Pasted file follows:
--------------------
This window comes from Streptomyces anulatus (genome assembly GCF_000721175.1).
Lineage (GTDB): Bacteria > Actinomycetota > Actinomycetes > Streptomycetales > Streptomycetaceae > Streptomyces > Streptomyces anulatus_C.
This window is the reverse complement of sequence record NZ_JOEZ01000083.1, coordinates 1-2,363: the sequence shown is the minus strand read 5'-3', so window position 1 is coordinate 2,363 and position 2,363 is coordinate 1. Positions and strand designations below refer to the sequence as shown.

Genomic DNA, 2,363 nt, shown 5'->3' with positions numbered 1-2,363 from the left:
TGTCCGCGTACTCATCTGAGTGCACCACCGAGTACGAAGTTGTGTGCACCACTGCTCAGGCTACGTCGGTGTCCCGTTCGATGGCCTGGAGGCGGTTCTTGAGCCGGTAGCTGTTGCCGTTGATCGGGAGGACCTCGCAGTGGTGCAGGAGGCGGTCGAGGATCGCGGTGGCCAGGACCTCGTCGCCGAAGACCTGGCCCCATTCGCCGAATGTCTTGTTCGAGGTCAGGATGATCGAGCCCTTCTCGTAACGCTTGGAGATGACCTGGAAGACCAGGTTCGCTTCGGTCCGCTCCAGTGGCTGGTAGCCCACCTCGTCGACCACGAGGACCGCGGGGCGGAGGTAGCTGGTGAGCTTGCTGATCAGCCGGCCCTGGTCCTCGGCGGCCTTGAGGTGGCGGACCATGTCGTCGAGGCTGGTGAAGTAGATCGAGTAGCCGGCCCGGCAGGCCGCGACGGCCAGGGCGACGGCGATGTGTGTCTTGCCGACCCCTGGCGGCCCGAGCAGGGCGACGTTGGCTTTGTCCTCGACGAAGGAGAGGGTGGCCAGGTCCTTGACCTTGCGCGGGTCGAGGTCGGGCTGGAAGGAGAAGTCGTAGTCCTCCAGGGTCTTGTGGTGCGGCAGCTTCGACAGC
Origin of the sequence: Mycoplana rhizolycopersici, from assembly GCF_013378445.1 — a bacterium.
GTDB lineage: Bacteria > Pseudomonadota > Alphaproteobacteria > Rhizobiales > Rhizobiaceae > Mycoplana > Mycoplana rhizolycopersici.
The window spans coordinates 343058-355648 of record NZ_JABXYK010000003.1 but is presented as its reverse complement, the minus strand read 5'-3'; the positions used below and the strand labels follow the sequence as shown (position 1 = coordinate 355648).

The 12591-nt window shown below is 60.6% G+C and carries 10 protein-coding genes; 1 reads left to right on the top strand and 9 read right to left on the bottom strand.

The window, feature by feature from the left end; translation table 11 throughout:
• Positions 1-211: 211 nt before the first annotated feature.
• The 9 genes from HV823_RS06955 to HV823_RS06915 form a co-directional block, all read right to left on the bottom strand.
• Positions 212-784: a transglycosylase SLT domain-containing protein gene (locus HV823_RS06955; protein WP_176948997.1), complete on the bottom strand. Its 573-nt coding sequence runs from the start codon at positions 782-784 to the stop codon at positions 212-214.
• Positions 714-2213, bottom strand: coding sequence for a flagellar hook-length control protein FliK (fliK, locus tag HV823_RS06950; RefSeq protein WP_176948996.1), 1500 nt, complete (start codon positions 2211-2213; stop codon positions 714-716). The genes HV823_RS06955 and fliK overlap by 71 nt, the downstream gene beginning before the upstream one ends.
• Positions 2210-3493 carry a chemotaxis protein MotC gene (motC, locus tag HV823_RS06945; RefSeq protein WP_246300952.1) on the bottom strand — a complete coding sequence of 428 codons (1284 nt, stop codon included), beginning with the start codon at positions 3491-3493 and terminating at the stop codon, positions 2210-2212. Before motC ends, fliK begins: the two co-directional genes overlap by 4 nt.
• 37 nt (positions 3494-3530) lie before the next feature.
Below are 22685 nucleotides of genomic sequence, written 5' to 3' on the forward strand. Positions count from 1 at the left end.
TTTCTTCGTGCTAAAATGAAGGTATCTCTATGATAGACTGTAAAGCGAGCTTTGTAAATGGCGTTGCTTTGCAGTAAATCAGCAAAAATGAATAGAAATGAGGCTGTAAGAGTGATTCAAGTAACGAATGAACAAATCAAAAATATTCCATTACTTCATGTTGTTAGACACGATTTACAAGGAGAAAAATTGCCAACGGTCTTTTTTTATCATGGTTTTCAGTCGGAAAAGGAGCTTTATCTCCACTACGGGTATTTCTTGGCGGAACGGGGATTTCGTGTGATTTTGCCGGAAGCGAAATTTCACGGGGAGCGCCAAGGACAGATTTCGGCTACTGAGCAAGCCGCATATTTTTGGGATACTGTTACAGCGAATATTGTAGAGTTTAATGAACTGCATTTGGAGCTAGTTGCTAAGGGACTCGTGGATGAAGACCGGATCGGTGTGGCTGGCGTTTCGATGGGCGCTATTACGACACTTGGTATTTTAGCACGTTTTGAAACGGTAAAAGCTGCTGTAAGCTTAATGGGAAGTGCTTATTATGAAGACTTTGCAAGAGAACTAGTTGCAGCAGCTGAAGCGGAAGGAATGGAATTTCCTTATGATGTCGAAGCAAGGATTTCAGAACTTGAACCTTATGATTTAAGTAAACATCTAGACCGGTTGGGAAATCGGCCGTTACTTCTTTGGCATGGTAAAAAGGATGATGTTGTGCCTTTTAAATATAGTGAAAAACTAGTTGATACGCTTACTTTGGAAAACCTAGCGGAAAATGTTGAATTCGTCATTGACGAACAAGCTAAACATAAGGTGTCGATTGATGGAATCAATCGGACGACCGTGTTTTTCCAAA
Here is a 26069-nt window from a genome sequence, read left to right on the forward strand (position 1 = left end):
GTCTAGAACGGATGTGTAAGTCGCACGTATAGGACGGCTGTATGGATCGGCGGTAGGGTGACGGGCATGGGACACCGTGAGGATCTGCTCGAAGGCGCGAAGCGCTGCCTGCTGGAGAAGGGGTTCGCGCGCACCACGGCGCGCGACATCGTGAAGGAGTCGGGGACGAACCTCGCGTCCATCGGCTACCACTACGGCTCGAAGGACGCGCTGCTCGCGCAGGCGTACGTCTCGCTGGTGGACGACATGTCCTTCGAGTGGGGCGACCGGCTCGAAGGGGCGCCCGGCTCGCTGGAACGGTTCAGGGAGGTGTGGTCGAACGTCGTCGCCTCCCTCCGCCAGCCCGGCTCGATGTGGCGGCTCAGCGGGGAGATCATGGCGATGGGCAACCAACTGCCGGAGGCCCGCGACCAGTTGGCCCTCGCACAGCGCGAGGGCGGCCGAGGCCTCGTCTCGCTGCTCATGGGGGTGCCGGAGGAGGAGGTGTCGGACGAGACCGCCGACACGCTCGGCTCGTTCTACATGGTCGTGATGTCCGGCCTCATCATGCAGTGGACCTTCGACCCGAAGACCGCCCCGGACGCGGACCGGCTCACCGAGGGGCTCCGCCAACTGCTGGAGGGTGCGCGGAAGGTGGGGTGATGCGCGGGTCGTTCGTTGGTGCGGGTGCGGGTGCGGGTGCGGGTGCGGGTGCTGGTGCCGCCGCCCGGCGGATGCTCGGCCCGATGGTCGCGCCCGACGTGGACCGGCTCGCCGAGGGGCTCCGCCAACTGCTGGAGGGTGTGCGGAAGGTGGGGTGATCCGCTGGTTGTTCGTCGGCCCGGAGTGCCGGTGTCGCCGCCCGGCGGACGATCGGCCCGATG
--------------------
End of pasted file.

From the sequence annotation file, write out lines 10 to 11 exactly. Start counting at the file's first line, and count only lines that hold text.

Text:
The window, feature by feature from the left end; translation table 11 throughout:
• Positions 1-211: 211 nt before the first annotated feature.